I’m always down for a solid man shoot, and I got to say that the browser things they’ve released so far have felt extremely tight, very pleasantly immersive.

    It does sound a bit like they’re over reaching, trying to make System Rainbow Deus Shock with a solid multiplayer component too but… best of luck to them, in a world driven insane, only the insane can survive.

  4. Wilson says:

    I need to try this again at some point. It looks great, but I was having a slow internet day or something and could never finish preparing the browser to play.

  5. Bungle says:

    Why is Facebook full of stupid ‘Ville games when it could have fun online FPS games like this? I’d play this on Facebook, and I bet a lot of people would be willing to pay for stupid microtransaction stuff. I don’t see it competing with AAA shooters, but what do I know.

    • SpinalJack says:

      That and the majority of facebook users will instantly click close on a tab if a game asks them to download anything. The problem with unity web player is the market penetration when compared with something like flash which is practically pre-installed on every machine.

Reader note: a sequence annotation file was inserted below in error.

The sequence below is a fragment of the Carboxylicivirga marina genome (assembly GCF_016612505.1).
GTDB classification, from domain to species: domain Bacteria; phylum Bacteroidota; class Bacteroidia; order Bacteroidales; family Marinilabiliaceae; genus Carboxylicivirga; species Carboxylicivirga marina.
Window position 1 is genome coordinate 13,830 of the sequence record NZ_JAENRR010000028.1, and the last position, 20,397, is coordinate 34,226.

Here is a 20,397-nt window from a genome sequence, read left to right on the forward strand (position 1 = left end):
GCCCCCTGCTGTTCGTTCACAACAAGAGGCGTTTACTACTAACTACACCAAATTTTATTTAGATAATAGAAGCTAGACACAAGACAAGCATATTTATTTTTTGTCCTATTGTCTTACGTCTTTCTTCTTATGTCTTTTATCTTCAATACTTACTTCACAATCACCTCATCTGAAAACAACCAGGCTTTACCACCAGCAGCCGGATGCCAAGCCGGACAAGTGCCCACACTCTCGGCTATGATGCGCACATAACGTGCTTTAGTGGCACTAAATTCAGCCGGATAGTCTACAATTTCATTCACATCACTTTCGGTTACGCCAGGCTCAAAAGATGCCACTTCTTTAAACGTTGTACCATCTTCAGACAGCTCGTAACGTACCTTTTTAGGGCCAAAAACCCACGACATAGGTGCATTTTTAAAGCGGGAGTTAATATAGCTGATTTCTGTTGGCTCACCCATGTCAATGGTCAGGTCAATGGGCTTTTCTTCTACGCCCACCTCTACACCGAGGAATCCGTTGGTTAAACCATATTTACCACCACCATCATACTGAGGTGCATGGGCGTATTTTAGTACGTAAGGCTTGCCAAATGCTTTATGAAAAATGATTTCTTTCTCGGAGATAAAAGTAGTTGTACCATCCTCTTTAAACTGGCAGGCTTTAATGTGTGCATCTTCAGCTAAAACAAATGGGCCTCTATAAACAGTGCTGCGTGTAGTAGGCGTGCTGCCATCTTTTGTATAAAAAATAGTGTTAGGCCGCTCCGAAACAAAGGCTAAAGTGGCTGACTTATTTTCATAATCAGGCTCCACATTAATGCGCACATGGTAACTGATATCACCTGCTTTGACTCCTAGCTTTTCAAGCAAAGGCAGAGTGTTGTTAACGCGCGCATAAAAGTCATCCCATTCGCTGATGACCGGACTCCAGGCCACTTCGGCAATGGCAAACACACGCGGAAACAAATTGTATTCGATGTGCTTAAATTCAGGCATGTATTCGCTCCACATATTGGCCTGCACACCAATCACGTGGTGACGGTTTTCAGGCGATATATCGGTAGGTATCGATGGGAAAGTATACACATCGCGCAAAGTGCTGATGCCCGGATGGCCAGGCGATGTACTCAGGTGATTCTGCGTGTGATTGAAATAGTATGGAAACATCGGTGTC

There was talk of chrome supporting unity games natively without any plugins though which will be a massive boost in uptake.

    • Mad Hamish says:

      I’m actually finishing up a Unity based game for facebook. It’s a kinda 3D space invaders ie you blast endless hordes of an ever larger number of different alien ships for high score, with different weapon types being effective against different ship types. It’s already a million times more fun than Zynga’s entire catalogue.
      link to these dudes are the easiet way of getting your game onto facebook that I know of.
      I heard chrome doesn’t need the plug in or they intend to have that in the future. Don’t use chrome often so I don’t know. But if browsers could run unity with out the hassle of downloading a plug-in it would be incredible. It would massivly increase the number of people playing unity browser games.

      edit:my unity browser games.

    • BAReFOOt says: